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Creative Award Wins

This week at Iceberg, it’s all about awards. Jacqui Tam and I are bound for New York tomorrow, so that she can receive her IPPY Silver Medal for the Tenth Anniversary Edition of A Daughter’s Gift. Expect me to gush rather extensively about that occasion in my note on Thursday… and expect my mother to be altogether too modest about it in her notes tomorrow and on Friday.

Right now, though, I want to discuss another award that Iceberg received this month –– one that recognizes not our books, but some of our publisher operations. The Hermes Creative Awards is an international competition for professionals in the creative industries (for instance: web developers, communications departments, ad agencies, and production companies). It’s a very competitive field, and entrants come from all sectors. To get a sense of what I mean, just browse the Hermes site; platinum winners include the likes of Samsung, Lucasfilm, Pepsi, and Funny or Die.

And gold winners include the likes of our very own Championsof1940.com.

hermes creative awards gold
Not to make light of this victory, but the statue does rather look like something Colonel Mustard might wield in the Study.

I’m very pleased to report that the site which supports the adventures of Alex, Stephanie and Strong has earned a rather heavy-looking gold statue. We’re obviously delighted at this recognition –– though because of the timing of its arrival, it’s understandably been eclipsed by both my misadventures in Halifax with HMCS Sackville and the Royal Canadian Navy, and much more importantly, by Jacqui’s IPPY win.

That being the case, I want to pause here to recognize the whole team of people involved in making the Champions site possible. It’s a big group, because the project was more than a year in the making.

When we first developed the concept for Champions, and particularly for its unique novella-driven release structure (which the National Post’s Barbara Kay calls “a latter-day take on the typical Victorian custom of monthly cliffhangers”), we knew we’d need a strong online presence –– a way to help readers navigate the episodic approach. That meant making the most of the photography we planned to secure for the book covers, and the video we’d shoot for the trailer.

A little over a year ago, we locked down those visuals: pulling together the photographic virtuosity of Olivia Witzke, the character-driven modeling skills of Kris Noelle Scalisi and Lizz Caston, and the reenacting prowess of the mighty Mark Kipper (plus the tireless support of his family –– especially his son Matt) we were able to establish a base of brilliant images. Thanks to my good friend Mikael Christensen, we also got the b-roll we needed for the series trailer:

With this content in hand, the Iceberg team went to work. Obviously, the first step was to develop a visual identity for the series –– what you see on the covers –– but once that was established, a way had to be found to translate it into a website.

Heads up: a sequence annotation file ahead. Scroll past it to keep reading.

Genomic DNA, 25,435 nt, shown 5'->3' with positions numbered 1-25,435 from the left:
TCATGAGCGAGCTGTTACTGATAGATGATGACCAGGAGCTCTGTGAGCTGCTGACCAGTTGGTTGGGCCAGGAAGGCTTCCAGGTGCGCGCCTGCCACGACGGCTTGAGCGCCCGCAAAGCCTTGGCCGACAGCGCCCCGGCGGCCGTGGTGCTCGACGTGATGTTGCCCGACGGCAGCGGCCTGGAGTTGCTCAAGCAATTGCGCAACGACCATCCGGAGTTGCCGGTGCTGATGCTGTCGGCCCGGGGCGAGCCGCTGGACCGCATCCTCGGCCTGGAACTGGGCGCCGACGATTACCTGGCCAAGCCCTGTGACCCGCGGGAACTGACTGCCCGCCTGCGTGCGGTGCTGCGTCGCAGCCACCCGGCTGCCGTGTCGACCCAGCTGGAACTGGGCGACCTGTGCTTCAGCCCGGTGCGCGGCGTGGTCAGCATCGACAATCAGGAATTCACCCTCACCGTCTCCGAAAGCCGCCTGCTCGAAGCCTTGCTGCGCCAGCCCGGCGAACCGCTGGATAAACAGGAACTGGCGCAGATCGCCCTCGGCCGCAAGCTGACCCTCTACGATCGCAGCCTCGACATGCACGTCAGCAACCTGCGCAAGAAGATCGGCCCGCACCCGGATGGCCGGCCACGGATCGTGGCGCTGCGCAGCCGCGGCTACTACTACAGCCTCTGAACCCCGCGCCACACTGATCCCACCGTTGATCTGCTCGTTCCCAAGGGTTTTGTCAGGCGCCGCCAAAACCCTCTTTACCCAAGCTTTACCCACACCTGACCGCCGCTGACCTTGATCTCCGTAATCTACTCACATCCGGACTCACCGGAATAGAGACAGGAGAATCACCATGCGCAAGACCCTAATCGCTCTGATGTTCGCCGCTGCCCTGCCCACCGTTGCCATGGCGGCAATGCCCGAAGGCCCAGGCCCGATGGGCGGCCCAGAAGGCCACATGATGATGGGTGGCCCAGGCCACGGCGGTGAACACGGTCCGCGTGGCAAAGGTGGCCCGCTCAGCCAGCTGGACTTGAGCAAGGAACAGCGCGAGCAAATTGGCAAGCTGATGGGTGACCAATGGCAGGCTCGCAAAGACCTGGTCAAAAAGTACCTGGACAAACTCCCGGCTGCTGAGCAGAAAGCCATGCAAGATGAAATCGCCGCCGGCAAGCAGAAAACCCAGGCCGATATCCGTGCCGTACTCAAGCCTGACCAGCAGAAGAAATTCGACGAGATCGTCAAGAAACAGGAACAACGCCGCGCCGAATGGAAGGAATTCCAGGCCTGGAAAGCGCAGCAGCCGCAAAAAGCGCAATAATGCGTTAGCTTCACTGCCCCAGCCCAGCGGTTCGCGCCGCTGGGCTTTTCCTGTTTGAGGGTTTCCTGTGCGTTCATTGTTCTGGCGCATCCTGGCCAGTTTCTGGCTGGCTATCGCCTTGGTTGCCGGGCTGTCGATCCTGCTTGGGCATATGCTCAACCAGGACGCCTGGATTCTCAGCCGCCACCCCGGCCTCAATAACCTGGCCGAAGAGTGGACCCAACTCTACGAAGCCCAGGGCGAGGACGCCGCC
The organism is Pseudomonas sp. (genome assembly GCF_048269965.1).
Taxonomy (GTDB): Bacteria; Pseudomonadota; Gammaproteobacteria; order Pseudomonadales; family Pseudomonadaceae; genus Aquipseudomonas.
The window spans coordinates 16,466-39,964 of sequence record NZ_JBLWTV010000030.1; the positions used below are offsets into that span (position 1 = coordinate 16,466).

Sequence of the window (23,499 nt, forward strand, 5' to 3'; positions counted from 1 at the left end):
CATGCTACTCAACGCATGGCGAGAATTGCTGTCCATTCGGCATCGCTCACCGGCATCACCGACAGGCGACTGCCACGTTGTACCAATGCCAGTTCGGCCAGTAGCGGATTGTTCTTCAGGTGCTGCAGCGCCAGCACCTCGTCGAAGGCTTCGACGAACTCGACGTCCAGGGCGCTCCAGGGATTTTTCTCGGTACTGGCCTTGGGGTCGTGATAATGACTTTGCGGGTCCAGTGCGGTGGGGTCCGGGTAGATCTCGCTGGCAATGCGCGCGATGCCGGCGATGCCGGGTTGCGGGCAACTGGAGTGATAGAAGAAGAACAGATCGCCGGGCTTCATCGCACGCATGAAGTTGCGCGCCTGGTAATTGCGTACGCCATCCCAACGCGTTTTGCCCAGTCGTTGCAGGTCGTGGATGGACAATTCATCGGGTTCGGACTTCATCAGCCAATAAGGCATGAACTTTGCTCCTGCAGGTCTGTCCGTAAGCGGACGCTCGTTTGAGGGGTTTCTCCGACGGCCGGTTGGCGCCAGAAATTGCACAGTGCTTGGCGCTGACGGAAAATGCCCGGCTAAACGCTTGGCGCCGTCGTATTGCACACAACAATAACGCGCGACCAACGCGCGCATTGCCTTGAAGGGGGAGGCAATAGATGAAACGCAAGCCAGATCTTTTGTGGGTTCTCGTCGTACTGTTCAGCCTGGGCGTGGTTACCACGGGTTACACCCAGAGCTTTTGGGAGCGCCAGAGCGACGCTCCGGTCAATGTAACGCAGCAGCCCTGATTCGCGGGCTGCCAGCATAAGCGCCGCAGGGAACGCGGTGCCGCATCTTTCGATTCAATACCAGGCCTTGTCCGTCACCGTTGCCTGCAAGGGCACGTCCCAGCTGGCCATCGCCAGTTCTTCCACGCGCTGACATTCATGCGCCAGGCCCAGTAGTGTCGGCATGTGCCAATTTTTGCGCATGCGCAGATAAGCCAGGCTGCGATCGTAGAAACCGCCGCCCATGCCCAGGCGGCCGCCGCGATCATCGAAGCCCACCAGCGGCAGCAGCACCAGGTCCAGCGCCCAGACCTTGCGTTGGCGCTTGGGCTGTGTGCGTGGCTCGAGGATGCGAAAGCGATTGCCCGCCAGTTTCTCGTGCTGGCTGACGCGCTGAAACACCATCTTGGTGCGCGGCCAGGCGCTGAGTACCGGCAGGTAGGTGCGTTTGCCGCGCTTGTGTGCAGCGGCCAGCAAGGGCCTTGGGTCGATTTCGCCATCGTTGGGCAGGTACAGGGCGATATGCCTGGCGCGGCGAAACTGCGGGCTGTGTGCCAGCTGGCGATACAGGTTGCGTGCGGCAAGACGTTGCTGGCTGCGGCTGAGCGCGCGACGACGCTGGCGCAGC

Most important in the design process was giving emphasis to the photos themselves; Olivia Witzke shines as a creative editorial/fashion shooter, and her powerful and stylish images clearly needed to take the commanding position in any design. Several variants were developed by our team in-house, and one was then selected by the partners.

From there, the project was handed over to the web developers –– the same gentlemen who were responsible for the highly successful rebuild of Iceberg Publishing’s main site (the one you’re on right now). Operationalizing the visual expectations of a design team accustomed to working in print (and blissfully of ignorant of how complicated some simple-looking things can be) is no mean feat. Nevertheless, Costin Sandru and Mark Anderson took the Champions design in hand, polished it, and executed it with great skill.

With photography this fine, it was essential to build the website to take full advantage of available imagery.

We couldn’t be more thrilled. The Hermes gold is wonderful recognition of the quality of the site –– from its photography, to its design, to its construction. I want to be sure everyone involved is suitably recognized for the part they played in its final realization… and more importantly, for the good they’ve done for Champions as a whole. Generating the visuals you see for this series was no mean feat, and all the people named here deserve ample credit.

But the Hermes Awards didn’t quite stop there. While Championsof1940.com picked up a gold statue, the website for Standing Tall earned no recognition at all… because it doesn’t exist. Yet. However, the video trailer for the IPPY-winning A Daughter’s Gift (and its forthcoming follow-up, A Father’s Legacy) does exist, and the Hermes Awards recognized it with an Honorable Mention.

We’re certainly delighted at the nod –– the video was produced by our team in-house –– though at this particular moment, I’m mainly happy about it for two reasons: first, it’s a convenient segue for us to transition to discussions about the IPPY win… and second, it’s ample excuse to embed the trailer below.

So here’s the video for Iceberg Publishing’s finest book. I’ll tell you more about it on Thursday –– after A Daughter’s Gift, and my mother, have been suitably adorned in silver.